A performing art that has captured the heart of many around the world.
Shen Yun has been performing in the United States for more than 3 months, and even during the situation today, audience members still came to see the show.
“Everything from the colors, the lights and the spirit, the spirit is very positive,” said Nassima Neggaz, a professor who teaches history and religious studies at Oxford University and New College of Florida. “The song was about those who will be saved. And at the end, you see that God in the background and everything is fine.”
“That’s the part we didn’t want to end,” added Rich Chiovitti, who came with Neggaz to see the performance in Venice, Florida. “We were like ‘We have to go?’ Okay, fine, we will go, on our own. But next time we will be here.’”
The audiences said that the values transmitted by the performance bring hope to people, especially during the pandemic.
“I have to say I completely forgot about the virus,” added Neggaz, “I actually had hesitations, I wondered should we go out or not but it actually was very reassuring and …”
“Yet it takes something like this very serious,” added Chiovitti, “But if you worry about things ahead of time you let the fear kind of lead you down the wrong path. It’s best just take it serious and live each moment as best as you can make the right decisions.”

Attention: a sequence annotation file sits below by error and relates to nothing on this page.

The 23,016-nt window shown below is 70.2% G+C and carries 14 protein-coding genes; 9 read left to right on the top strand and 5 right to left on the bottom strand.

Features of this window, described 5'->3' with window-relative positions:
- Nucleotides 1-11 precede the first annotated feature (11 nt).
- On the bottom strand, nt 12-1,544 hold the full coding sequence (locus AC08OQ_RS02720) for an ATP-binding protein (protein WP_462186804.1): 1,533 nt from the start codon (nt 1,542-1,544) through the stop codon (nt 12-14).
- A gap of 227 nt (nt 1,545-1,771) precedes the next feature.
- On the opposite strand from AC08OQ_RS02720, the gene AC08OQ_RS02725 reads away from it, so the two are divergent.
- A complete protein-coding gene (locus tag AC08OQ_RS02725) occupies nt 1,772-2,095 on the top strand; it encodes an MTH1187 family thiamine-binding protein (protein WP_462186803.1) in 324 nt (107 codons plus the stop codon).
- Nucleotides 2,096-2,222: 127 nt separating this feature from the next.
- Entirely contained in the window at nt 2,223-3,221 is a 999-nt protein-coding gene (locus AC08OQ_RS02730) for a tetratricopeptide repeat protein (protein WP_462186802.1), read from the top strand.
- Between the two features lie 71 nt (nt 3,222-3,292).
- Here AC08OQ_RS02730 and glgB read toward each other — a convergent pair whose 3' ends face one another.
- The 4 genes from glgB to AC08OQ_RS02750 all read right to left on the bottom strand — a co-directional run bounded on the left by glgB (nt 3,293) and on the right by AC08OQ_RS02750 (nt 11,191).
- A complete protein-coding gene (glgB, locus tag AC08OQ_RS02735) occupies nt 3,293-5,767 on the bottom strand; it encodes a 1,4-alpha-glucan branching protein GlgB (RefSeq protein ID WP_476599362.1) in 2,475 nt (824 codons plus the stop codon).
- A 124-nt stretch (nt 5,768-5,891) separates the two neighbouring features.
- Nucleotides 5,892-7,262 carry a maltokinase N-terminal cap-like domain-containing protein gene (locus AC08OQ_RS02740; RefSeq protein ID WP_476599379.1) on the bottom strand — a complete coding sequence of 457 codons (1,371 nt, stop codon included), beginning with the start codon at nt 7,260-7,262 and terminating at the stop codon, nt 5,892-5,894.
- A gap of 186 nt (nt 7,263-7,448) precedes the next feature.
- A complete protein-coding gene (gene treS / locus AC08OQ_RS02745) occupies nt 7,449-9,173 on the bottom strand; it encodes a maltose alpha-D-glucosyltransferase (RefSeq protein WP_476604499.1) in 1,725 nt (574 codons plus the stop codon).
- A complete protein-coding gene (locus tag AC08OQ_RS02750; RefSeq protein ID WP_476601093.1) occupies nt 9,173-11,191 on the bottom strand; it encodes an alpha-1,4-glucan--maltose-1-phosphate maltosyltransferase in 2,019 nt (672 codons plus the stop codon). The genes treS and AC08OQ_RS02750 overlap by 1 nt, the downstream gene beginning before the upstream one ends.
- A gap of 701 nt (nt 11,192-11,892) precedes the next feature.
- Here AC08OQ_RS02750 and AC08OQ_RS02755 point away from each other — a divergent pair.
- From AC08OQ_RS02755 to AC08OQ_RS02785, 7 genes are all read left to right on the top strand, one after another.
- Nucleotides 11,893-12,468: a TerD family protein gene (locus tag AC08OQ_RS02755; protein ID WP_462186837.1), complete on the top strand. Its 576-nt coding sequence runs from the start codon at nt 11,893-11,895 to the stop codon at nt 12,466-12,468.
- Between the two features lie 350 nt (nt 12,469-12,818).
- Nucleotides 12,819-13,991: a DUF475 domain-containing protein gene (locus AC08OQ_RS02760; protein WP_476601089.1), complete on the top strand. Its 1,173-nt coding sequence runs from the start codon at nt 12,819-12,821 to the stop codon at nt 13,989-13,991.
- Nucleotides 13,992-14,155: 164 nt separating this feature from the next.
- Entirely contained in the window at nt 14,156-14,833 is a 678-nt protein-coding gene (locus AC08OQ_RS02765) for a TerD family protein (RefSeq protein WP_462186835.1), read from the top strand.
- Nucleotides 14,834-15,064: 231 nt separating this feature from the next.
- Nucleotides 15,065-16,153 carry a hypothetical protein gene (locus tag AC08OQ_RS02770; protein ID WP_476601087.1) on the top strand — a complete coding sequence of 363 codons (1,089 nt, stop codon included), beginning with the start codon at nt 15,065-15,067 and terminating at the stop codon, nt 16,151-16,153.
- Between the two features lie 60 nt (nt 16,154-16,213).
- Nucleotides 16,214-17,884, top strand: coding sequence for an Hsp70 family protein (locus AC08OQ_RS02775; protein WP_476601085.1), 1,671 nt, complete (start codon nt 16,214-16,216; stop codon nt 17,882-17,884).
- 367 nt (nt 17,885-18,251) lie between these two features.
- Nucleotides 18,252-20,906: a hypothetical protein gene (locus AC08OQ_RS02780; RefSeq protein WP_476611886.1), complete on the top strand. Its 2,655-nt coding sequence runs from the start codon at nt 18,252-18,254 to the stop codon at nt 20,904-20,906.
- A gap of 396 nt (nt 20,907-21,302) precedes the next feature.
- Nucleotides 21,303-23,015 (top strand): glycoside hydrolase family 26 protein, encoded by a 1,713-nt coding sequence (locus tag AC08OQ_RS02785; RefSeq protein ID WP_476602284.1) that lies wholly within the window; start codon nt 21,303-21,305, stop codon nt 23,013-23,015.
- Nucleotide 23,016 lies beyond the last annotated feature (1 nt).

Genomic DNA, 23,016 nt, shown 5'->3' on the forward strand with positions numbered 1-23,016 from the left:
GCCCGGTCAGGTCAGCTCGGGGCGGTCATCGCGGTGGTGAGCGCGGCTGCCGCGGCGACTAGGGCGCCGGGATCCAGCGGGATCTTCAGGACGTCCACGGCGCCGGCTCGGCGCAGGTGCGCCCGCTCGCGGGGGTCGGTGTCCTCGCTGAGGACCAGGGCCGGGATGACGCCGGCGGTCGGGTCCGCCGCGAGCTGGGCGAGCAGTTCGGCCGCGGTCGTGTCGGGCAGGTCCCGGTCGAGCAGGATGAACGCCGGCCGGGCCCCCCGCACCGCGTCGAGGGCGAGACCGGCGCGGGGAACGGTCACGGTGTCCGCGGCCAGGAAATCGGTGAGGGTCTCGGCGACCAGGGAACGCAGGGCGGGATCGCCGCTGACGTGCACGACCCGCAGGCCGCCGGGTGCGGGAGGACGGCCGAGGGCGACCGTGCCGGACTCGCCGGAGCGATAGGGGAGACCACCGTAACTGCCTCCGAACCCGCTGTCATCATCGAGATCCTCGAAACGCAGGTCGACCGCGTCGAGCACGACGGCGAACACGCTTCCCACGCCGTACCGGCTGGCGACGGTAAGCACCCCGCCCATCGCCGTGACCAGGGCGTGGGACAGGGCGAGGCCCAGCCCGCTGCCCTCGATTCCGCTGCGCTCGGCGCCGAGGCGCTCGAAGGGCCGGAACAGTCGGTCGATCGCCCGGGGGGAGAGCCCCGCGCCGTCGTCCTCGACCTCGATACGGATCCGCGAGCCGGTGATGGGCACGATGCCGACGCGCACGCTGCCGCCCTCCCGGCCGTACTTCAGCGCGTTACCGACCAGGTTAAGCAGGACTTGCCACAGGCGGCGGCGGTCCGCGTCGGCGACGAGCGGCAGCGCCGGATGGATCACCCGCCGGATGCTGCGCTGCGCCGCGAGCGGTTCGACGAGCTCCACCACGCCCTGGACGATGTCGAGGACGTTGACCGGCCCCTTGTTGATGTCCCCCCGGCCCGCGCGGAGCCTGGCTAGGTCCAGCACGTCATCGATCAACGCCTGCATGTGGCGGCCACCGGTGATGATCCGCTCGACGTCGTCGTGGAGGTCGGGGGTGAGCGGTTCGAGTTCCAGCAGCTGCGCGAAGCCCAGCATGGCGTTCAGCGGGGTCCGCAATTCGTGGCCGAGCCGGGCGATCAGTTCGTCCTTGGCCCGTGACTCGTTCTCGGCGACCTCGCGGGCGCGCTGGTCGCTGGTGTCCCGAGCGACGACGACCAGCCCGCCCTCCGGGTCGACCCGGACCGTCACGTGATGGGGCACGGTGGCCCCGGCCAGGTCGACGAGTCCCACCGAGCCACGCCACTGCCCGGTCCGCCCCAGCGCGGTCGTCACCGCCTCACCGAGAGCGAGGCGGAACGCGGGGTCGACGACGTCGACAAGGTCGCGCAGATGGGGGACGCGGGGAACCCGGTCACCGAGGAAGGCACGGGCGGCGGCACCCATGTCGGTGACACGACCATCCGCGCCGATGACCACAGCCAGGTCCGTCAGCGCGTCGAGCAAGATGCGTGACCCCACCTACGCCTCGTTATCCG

“Where we’re at right now in the world because of this virus that’s going around. It [Shen Yun] makes me feel in a good place,” said Dan Bolen, who is the founder of Executive Recruitment Consulting. “I think it makes me appreciate the real value of the arts and the real value of dancing. And so it makes me feel enthusiastic, positive.”
He added that he saw a universal value coming through the performance, “I think the value of peace, the value of culture, the value of dance, and that how the world should be able to get along and be able to cooperate as one, as a unit.”
“I would say that’s one of the values, is universal peace and how they’ve been able to express through dance and through their culture.”
“To be hopeful,” said Laura Gloschat, who is the owner of a pharmaceutical company. “And even during times like we’re experiencing right now we can remain hopeful, and be there for each other, and help each other.”
Mark Racicot added that by seeing this performance, it gives him a feeling that “there’s a way that we can exist together, there’s a love that transcends any kind of relationship, any kind of problems that there are in the world. We can get past them.”